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Topic: fzero f(x) vs. fminbnd f(x)^2
Replies: 2   Last Post: Apr 25, 2013 6:02 PM

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Jeff Freeman

Posts: 7
Registered: 2/29/12
Re: fzero f(x) vs. fminbnd f(x)^2
Posted: Apr 25, 2013 6:02 PM
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I'm assuming this topic has been put to bed, but I thought I'd add a bit of knowledge gained by my own investigation for the sake of future readers.

I have to solve the following equation for the variable f (For those who recognize, f is the Darcy friction factor from the Moody diagram http://en.wikipedia.org/wiki/Moody_chart):

1/sqrt(f)) = -2.0 * log10(((epsilon/Dh)/3.7) + (2.51/(Re*sqrt(f))))

This equation is monotonically decreasing and generally behaves very well.

I repeat the process hundreds of times inside of multiple calls to ode45, and some testing with Profiler suggests that this is *the* most time consuming part of the entire code.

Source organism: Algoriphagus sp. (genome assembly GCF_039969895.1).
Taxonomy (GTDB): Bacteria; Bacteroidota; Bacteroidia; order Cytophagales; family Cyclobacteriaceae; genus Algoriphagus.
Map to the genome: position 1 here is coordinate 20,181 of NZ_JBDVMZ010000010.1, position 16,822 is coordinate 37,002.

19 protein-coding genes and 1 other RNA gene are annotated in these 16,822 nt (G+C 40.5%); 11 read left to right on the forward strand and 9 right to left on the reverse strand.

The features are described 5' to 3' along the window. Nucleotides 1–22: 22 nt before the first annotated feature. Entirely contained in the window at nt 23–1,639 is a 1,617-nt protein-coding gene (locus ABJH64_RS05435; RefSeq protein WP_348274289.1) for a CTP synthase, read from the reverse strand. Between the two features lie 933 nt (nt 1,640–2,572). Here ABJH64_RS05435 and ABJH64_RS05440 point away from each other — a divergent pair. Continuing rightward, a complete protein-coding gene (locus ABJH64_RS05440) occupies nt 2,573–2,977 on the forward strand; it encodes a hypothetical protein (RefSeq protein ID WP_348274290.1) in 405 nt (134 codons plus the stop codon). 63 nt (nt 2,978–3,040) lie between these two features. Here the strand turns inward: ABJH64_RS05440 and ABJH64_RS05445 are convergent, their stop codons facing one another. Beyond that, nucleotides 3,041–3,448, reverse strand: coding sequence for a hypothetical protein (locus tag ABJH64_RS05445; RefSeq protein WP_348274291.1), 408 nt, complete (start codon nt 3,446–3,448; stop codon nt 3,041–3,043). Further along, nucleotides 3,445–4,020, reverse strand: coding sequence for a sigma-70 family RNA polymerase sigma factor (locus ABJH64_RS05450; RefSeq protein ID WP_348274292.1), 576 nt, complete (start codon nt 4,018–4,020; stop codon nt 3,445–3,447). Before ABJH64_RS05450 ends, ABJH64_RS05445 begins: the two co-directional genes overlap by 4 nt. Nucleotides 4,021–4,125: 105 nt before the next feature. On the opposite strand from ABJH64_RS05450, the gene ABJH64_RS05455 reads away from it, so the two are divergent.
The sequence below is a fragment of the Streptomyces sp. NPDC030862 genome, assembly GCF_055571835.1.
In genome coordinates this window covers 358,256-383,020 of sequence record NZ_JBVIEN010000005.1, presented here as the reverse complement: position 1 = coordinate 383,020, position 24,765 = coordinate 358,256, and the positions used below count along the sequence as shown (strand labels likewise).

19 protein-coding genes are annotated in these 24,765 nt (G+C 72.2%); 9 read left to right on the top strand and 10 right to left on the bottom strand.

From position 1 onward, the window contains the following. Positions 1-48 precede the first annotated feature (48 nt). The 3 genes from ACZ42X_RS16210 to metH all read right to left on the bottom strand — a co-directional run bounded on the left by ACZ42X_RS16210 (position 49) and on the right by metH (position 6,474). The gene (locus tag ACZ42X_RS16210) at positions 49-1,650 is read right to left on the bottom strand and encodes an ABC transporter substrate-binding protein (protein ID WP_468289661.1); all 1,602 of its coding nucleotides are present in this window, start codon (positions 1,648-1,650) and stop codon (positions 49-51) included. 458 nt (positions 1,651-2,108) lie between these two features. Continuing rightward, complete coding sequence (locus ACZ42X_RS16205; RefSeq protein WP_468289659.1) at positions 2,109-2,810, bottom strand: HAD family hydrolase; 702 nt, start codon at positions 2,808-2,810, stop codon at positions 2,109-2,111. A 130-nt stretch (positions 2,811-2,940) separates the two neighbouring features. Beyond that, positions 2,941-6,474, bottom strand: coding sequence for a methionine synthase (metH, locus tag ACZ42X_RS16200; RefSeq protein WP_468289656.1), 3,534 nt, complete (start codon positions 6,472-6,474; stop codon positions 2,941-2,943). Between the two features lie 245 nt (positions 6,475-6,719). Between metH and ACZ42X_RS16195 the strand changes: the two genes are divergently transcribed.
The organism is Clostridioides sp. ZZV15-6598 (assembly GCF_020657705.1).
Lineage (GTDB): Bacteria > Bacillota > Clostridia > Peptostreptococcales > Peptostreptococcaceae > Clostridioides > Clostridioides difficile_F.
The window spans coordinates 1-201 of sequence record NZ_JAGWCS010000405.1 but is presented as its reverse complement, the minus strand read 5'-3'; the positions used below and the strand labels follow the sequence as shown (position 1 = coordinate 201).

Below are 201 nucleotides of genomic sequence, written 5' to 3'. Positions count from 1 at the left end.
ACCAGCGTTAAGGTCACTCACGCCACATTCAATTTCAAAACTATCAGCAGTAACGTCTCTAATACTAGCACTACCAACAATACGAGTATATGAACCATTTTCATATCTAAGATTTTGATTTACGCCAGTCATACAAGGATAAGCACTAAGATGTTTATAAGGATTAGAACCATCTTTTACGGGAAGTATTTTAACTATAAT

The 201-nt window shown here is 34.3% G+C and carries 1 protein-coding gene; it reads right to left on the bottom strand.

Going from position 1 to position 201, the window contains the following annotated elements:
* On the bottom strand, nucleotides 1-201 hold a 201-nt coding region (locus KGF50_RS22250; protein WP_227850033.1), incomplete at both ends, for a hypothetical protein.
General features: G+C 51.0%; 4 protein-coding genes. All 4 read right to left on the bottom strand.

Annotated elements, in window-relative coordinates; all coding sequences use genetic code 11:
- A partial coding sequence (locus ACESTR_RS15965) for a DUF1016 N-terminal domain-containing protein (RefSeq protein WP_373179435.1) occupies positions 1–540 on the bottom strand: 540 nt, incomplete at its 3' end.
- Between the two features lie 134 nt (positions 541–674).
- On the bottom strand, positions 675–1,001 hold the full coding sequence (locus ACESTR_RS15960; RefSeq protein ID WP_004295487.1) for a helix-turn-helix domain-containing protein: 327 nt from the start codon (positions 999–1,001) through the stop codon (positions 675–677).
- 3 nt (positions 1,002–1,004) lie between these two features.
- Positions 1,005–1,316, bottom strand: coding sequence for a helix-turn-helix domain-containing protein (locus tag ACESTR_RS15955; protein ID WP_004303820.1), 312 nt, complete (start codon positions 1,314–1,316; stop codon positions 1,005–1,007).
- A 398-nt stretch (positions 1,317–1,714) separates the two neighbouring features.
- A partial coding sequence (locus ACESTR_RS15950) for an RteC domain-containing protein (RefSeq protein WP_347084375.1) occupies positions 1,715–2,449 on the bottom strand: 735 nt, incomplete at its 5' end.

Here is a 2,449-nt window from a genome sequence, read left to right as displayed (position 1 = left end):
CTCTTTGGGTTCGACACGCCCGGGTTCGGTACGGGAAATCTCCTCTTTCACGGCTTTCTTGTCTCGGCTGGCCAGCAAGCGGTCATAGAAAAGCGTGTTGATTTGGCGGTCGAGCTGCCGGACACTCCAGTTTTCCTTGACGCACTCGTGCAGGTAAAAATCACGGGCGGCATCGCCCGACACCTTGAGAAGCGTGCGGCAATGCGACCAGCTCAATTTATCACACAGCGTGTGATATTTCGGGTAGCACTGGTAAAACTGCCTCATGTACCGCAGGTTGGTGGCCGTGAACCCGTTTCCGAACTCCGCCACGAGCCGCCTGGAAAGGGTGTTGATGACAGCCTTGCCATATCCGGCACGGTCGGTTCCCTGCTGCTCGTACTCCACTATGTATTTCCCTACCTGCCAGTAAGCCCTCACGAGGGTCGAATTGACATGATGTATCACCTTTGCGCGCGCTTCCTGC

I tested four different root solving options, and they are listed below from most time (1) to least time (4). All for methods found the same solution. The solver (fzero or fminbnd) was called roughly 1100 times in each case. The total time of each program and the number of calls to the function [variants of @(f) (LHS - RHS)] are also listed below.

(1) f = fzero(@(f) (LHS - RHS), 0.01);
Time = 1.444 s
Calls = 25986

(3) f = fminbnd(@(f) abs(LHS - RHS), 0.0001, 0.1);
Time = 1.402 s
Calls = 15319

(2) f = fminbnd(@(f) (LHS - RHS)^2, 0.0001, 0.1);
Time = 1.203 s
Calls = 14156

(4) f = fzero(@(f) (LHS - RHS), [0.0001, 0.1]);
Time = 1.048 s
Calls = 13811

It seems that fzero has less overhead iff it is given a bounding interval, and you can't use fminbnd without a bounding interval anyways. I can't particularly talk to the robustness of the two different tools, but for simple root solving I recommend fzero with a bounding interval.

Hope this helps,
Jeff Freeman



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